Changing the topic from Brexit, she quipped “an MP is not just for Christmas”, stating “we have costed plans for the things that really matter to communities”. She added that almost ten years of Tory governments had “ripped apart the social fabric of our nation” but that Labour “have some real ideas to stitch it back together”.
Addressing the audience she said: “Our policies are there. Now the task is to get them to every single resident in Filton and Bradley Stoke.” Labour are expected to release their manifesto shortly.
Jack Lopresti’s office were approached for comment but didn’t not respond.
Labour on the front foot in Filton and Bradley Stoke
Though Labour are behind in the national polls, a major effort is underway to take on Tory MPs in FaBS and in neighbouring marginal Kingswood. Bristol North West, also a local marginal seat is currently held by Labour MP Darren Jones. Meanwhile, Labour MPs Thangam Debonnaire, Karin Smyth and Kerry McCarthy will be defending their seats in Bristol West, Bristol South and Bristol East respectively.
Charlie Owen-Caw, 28, has been canvassing for Labour in FaBS and Kingswood. She said there has been an influx of hundreds of new activists in the last few days. “It started out with a lot of WhatsApp groups for the different areas, it’s been really amazing how many people wanted to join,” she said.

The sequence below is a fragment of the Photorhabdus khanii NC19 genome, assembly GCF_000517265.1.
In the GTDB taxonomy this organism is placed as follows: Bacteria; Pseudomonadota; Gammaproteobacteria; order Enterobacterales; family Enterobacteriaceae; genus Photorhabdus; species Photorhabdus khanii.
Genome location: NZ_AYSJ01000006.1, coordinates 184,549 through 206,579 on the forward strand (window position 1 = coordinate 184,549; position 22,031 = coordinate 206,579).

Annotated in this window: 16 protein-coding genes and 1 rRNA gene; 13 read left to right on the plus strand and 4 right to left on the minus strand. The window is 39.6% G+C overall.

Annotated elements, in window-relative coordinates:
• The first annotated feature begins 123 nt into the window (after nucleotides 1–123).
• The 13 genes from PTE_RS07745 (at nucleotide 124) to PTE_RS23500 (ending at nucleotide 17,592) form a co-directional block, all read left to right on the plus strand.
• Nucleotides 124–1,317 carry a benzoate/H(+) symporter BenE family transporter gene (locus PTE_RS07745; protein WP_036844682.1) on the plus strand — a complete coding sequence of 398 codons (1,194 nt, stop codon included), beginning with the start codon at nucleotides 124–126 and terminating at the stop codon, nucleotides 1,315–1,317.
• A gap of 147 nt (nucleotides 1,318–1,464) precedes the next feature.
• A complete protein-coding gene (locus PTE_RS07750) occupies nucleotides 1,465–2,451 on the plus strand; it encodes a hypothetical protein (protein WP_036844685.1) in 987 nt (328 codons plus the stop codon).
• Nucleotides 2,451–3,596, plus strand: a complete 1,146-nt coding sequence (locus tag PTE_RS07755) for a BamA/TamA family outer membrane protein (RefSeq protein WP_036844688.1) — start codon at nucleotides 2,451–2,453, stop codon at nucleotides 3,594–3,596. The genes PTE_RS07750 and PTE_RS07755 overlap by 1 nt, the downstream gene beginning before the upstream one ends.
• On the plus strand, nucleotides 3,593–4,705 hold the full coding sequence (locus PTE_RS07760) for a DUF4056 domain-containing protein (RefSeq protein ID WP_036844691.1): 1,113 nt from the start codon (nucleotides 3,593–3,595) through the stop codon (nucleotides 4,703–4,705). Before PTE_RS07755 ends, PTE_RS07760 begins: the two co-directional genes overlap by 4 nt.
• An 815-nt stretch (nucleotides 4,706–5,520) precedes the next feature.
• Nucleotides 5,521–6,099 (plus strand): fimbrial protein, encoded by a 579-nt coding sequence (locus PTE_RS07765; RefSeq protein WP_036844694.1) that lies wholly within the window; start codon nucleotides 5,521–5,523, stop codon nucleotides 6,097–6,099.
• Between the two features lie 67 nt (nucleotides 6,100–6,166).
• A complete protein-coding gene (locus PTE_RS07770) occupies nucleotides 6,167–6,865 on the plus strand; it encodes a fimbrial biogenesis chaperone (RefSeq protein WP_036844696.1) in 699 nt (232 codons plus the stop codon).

“The smaller ones had about 10 people on them for months and months, now they’ve exploded, there’s 100, 200 per group.”
“Yesterday I went to the four o’clock canvassing in Kingswood and by six o’clock there were 30 more people there ready. It was really inspiring.”
Charlie, who has been a Labour member since 2016, said the level of enthusiasm was unprecedented. “It’s way bigger and way quicker than last election. People were canvassing in Kingswood on the day it was announced, on the next day and every day since,” she said.
Joking that he didn’t go cap in hand to wealthy friends when the election was called as he doesn’t have any, Corbyn praised Labour’s “people-powered campaign”, describing how Labour had been flooded with “hundreds and hundreds of thousands of people”, who had gotten in touch to join the party, donate and campaign.
Corbyn said: “All of you have got a huge amount of work on over the next months, I know the weather is usually pretty bad in November, and it gets worse in December, and it gets colder after that but – think of the spring with a Labour government.”
And with that they were off, groups of Labour activists heading purposefully into the downpour to knock on doors. This constituency will be hard fought and hard to call but whichever way it goes will have an impact on how the country moves forward with the environmental crisis, the economy, public services and, of course, Brexit.
Over the next six weeks, we’ll be covering the general election in depth – from on the ground reporting in key marginal seats in and around Bristol to ‘Beyond Brexit’ – a mini series analysing party policies on the big issues other than Britain’s exit from the EU.